The skull prosthesis is then sent to the physician for use. Surgery is then scheduled at the convenience of both the surgeon and the patient. During the surgery process no time is taken for molding, the pressure of on-the-spot performance by the surgeon to mold a piece as best as possible is eliminated, and the skull piece can merely be fit, sutured, bonded to the skull as needed, and the surgery ended. Thus, the skull piece is of exact conformance and the amount of surgery time is minimized.
It can therefore be seen that the invention accomplished all of its stated objectives.
It is intended that the kit is disposable and that it will be purchased containing the combination of the alginate material for the impression mold and the CRANIOPLASTIC material for creating the skull piece. To this end, the materials earlier described, together with trays, may all be packaged in the kit. Instructions on use of each, of course will go along with the material.
Although the process and the kit have been described in a practical and preferred embodiment, it will be appreciated that departures may be made within the spirit and scope of this invention which should, therefore, not be limited except as set forth in the claims which follow giving due consideration to the literal language of the claims and the doctrine of equivalence.
|Cited Patent||Filing date||Publication date||Applicant||Title|
|US1027016 *||Nov 28, 1911||May 21, 1912||George Volnagel||Making molds for shoe-lasts.|
|US1556802 *||Dec 29, 1924||Oct 13, 1925||op racine|
|US1700844 *||Feb 21, 1927||Feb 5, 1929||Hess Ezra||Method of and means for making casts of feet|
|US2907067 *||Aug 19, 1957||Oct 6, 1959||Burger Joseph||Method of making a cast preparatory to making a shoe|
|US4335067 *||May 13, 1981||Jun 15, 1982||George Castanis||Producing replicas of body parts|
|US4708836 *||Mar 20, 1986||Nov 24, 1987||Commissariat A L'energie Atomique||Process for producing an artificial cranium and a prosthetic head|
|US4828116 *||Feb 1, 1988||May 9, 1989||Garcia Jose N||Kit and process for use in making a representation of a selected portion of a person's body|
|US4941212 *||Aug 4, 1982||Jul 17, 1990||Liff Lawrence J||Method of making a face mask and applying the face mask to the head|
|US5076438 *||Apr 11, 1990||Dec 31, 1991||Aronson Michael D||Serving tray with an underside molded to the contour of the hand of the server|
|US5108686 *||Mar 15, 1991||Apr 28, 1992||Griffin Joyce B||Method of replicating a human nipple for use as a nursing device|
|US5124106 *||Mar 25, 1991||Jun 23, 1992||Zimmer, Inc.||Method of making a femoral rasp|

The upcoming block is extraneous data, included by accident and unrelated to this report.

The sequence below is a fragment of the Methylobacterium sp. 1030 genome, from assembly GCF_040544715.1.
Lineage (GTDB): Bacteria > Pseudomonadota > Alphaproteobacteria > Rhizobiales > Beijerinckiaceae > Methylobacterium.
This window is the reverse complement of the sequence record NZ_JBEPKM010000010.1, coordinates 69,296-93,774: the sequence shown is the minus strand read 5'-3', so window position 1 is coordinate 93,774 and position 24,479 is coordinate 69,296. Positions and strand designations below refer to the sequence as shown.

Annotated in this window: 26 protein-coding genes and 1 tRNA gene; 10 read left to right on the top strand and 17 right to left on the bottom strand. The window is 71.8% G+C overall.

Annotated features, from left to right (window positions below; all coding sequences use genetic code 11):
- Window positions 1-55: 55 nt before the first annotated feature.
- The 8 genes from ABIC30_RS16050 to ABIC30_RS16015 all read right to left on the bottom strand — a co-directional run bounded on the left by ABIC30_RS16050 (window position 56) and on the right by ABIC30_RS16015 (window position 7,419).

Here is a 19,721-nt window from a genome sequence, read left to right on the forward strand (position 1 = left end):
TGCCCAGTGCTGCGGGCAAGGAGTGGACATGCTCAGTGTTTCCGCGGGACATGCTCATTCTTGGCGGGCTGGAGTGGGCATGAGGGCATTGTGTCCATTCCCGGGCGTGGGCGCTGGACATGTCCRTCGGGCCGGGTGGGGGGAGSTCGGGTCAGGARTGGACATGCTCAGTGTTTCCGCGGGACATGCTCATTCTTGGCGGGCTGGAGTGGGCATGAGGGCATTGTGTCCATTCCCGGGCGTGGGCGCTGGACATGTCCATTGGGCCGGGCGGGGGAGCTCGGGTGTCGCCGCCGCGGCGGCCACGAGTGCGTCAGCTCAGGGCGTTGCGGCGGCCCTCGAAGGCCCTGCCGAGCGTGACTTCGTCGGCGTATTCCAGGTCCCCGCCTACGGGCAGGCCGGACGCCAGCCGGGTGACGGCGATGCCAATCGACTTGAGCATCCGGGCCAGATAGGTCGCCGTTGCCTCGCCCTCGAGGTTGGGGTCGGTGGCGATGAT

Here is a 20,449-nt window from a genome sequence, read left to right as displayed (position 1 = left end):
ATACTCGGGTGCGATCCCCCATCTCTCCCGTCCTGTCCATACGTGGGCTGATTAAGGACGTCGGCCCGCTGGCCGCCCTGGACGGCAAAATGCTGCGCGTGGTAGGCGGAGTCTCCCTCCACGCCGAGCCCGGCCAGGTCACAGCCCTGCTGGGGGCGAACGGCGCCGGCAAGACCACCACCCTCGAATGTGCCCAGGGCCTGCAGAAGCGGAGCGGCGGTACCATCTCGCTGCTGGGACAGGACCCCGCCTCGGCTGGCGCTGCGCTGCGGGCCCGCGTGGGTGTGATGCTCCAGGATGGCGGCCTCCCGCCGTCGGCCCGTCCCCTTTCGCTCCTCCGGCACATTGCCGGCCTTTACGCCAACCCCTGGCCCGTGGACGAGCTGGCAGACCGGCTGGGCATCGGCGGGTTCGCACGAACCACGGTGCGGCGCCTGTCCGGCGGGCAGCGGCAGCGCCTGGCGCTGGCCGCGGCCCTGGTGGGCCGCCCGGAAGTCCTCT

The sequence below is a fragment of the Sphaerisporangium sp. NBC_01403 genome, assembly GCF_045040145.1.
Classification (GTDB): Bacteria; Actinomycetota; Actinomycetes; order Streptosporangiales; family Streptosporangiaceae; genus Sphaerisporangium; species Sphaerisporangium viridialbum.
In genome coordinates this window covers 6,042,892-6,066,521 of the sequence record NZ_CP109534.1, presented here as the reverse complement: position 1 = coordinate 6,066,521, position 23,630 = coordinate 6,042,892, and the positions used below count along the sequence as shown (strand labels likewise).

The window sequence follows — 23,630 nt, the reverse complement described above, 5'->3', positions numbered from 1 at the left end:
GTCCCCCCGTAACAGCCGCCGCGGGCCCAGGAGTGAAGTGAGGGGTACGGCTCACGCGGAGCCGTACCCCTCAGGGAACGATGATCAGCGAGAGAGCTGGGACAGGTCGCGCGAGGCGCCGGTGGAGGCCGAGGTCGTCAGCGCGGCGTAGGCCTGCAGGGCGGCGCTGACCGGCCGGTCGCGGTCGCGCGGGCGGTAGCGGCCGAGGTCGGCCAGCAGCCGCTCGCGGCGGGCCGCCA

|US5218975 *||Oct 25, 1991||Jun 15, 1993||Prostkoff Melvin E||Cranial prosthesis|
|Citing Patent||Filing date||Publication date||Applicant||Title|
|US5658286 *||Feb 5, 1996||Aug 19, 1997||Sava; Garard A.||Fabrication of implantable bone fixation elements|
|US8096999 *||Aug 17, 2005||Jan 17, 2012||Aesculap Ag & Co. Kg||Surgical instrument|
|US8298292||Oct 30, 2012||Howmedica Osteonics Corp.||Craniofacial implant|
|US8388350||Apr 22, 2005||Mar 5, 2013||Ibb Technologie-Entwicklungs-Fonds Gmbh & Co. Kg (Tef)||Three dimensional life-size model of a child's skull and methods using said model|
|US8398720||Mar 19, 2013||Orthovita, Inc.||Craniofacial implant|
|US8696676||Dec 8, 2011||Apr 15, 2014||Aesculap Ag & Co. Kg||Surgical instrument|
|US9044195||May 2, 2014||Jun 2, 2015||University Of South Florida||Implantable sonic windows|
|US9142146||Jun 4, 2012||Sep 22, 2015||The Johns Hopkins University||Cranial bone surrogate and methods of manufacture thereof|
|US9277997||Apr 27, 2012||Mar 8, 2016||Biomet Microfixation, Llc||Apparatus and methods of fixating bone|
|US20060064110 *||Aug 17, 2005||Mar 23, 2006||Markus Nesper||Surgical instrument|
|US20060224242 *||Jun 2, 2006||Oct 5, 2006||Porex Surgical, Inc.||Craniofacial implant|
|US20080070212 *||Apr 22, 2005||Mar 20, 2008||Charite-Universitat-Smedizin Berlin, A University||Three Dimensional Life-Size Model of a Child's Skull and Methods Using Said Model|
|US20090259263 *||Apr 11, 2008||Oct 15, 2009||Biomet Microfixation, Inc.||Apparatus and methods of fixating bone|
|US20100114316 *||Jan 6, 2010||May 6, 2010||Porex Surgical, Inc.||Craniofacial Implant|
|US20130206626 *||Feb 19, 2011||Aug 15, 2013||Ralf Schindel||Method and device for fabricating a patient-specific implant|
|DE10006851A1 *||Feb 16, 2000||Aug 30, 2001||Michael Bierschneider||Artificial skullcap manufacturing method, involves making a mold direct from a skullcap or from the skullcap data, then molding a suitable plastic in the mold|
|DE10006851C2 *||Feb 16, 2000||Oct 23, 2003||Michael Bierschneider||Verfahren zur Herstellung einer künstlichen Schädelkalotte|
|EP1059153A2||May 8, 2000||Dec 13, 2000||MERCK PATENT GmbH||Manufacturing mould for bone replacement implants|
|EP2522289A1 *||Apr 22, 2005||Nov 14, 2012||IBB Technologie-Entwicklungs-Fonds GmbH & Co. KG (TEF).||Three-dimensional life size model of a human child's skull and method using the model|
|WO2005104061A3 *||Apr 22, 2005||Feb 23, 2006||Charite Uni Smedizin Berlin||Three-dimensional life size model of a child's skull and methods using said model|
|WO2011101731A1||Feb 19, 2011||Aug 25, 2011||Inspire Ag, Irpd||Method and device for fabricating a patient-specific implant|
|U.S. Classification||128/898, 623/914, 623/901, 433/214, 264/222, 264/DIG.30, 623/17.19|
|International Classification||A61B17/88, A61F2/30, A61F2/28, A61B17/80, A61L27/16|
|Cooperative Classification||Y10S623/901, Y10S264/30, Y10S623/914, A61F2/30942, A61F2/2875, A61B17/8863, A61B17/8061, A61L27/16, A61F2002/30957|
|European Classification||A61L27/16, A61B17/80H, A61F2/30M2, A61F2/28S|
|Aug 16, 1993||AS||Assignment|
Owner name: SURGICAL PROSTHETICS RESOURCE, INC., IOWA
Free format text: ASSIGNMENT OF ASSIGNORS INTEREST;ASSIGNOR:CLARK, DENNIS E.;REEL/FRAME:006650/0687
Effective date: 19930621
|Oct 6, 1998||REMI||Maintenance fee reminder mailed|
|Mar 15, 1999||FPAY||Fee payment|
Year of fee payment: 4
|Mar 15, 1999||SULP||Surcharge for late payment|
|Sep 13, 2002||FPAY||Fee payment|
Year of fee payment: 8
|Sep 27, 2006||REMI||Maintenance fee reminder mailed|
|Mar 14, 2007||LAPS||Lapse for failure to pay maintenance fees|
|May 8, 2007||FP||Expired due to failure to pay maintenance fee|
Effective date: 20070314